t LAMPETER. Samnel Davies Jones (0) 231 Charles Evans, raerchstit, (L) 216 DpLvid Davies. blacksmith (L) 192 Evan Hughes Davies, ironmonger (C). 181 Evan Davies. retired police-sergeant (C).. 155 John Abel Weaver (L) 142 Thomas Jones, tailor and draper (C) Iff
PEMBBOKE. Ivor Ward Davies 371 Rees Philips 315 F. P. Tombs 273 Non-elected. J. W Penney 232 H. OirlPbv 217 1 W. T. Nay-riø 171 There were a 180 three vacancies at Pembroke- Dock, caused by the terms of office of Mews Wm. Phillip? (mayor), Wm. Smith, and J. Lawrfnoe terminating" There were four candidates, and the results were I William Phillips 834 John Lawrence 814 1 William Smith. 652 I William Evans 629 I Th:= .¡ 629
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HUNTING APPOINTMENTS. THE CARMARTHENSHIRE HOUNDS will meet on Tuesday, the 7th inst., at Blaeuwain. and on Fri- day. the 10th inst., at Croesyceilog: each day at 11. THE PEMBROKESHIRE HOUNDS will meet on Mon- day. the 6th inst., at The Racecourse, Haverford- west, and on Thursday, the 9th inst., at Roch Bridge each day at 10 45 a.m. THE TIVYSIDE FOXHOUNDS will meet on Mon- day, the 6th inst., at Giltachweu, at 11.15: and on Thursday, the 9th inst, at Pantyderri Gate, at 10.45. MR. LLOYD PRICE'S HARRIERS will meet on Tuesday, the 7th inst.. at Clynglas, near PeDcader, and on Friday, the 10th inst, at Iron Gate, Talley Mountain each day at 10 30. THE PLASGELER HARRIERS will meet on Wed- nesday, the 8th inst, at Bwlchclawdd, and on Saturday, the 11th inst., at Dolmaen Finger Post,- by Llandyesul; each day at 11 a.m. THE DOLWILYM BEAGLES will meet on Saturday, the 11th inst., at Duffryn Brodyn, at 11.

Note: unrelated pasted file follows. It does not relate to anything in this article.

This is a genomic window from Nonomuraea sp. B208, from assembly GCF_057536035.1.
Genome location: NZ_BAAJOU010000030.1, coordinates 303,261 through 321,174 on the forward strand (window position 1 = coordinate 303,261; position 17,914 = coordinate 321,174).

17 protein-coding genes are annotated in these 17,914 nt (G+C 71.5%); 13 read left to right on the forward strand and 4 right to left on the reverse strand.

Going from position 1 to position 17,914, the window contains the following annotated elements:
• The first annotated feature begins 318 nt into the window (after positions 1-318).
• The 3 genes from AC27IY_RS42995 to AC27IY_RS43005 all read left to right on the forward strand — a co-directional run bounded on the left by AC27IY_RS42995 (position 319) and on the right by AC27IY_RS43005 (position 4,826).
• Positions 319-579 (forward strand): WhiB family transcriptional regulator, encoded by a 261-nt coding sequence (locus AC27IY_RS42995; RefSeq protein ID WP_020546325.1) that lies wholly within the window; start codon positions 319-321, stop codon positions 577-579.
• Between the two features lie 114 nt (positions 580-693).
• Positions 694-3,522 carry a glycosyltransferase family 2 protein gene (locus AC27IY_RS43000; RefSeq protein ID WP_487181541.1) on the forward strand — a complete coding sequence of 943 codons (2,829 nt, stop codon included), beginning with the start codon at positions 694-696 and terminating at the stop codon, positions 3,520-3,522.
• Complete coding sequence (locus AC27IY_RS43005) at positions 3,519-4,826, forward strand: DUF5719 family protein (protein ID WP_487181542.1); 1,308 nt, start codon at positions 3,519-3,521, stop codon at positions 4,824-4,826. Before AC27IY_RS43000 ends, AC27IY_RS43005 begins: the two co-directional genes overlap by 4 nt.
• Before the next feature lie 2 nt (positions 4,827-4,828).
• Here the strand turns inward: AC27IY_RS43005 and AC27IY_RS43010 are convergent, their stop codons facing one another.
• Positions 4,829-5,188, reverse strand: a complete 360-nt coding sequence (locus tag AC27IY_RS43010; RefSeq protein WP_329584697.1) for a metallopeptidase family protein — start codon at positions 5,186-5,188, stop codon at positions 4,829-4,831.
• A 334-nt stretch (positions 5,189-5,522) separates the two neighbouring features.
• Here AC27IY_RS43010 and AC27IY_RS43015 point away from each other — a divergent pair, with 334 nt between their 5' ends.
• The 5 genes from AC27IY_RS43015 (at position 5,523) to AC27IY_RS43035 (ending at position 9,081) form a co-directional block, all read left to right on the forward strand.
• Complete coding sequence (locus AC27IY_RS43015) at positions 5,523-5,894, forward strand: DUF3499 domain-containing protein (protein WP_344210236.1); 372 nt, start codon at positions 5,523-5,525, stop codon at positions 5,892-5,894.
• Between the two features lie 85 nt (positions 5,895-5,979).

BIRTHS. DAYIRS-On the 29tb nit., at 23, Orchard-street, Carmarthen, the wife of. Mr John Davies, of a son. DAvIEs-On the 30th ult., at 36. St Catherine- street, .Carmarthen, the wife of P.C. Daniel Davies (No. 4). Boro" Police Force, of a son. JAMES—On the 29th nJt.. at 38. Oxford-street, Monntain Ash, the wife of Mr A. O. James of a son DEATHS. DAVIES-On the 25th ult.. at 20. Denton-road Canton. Cardiff, Mary, the dearly beloved wife of Mr Richard Davies. and second daughter of the late Mr David Davies, currier, of Carmarthen, agpri 60 vears. DAVIES On the 31st nlf at The Walk, Handilo, Agues, the eldest daughter of the &v. William Davies, aged 31 years. EVANS On the 23rd ult., at Llandovery, j Ehzbeth, widow of th? late Mr Daniel Evan& (road contractor), aged 71 years.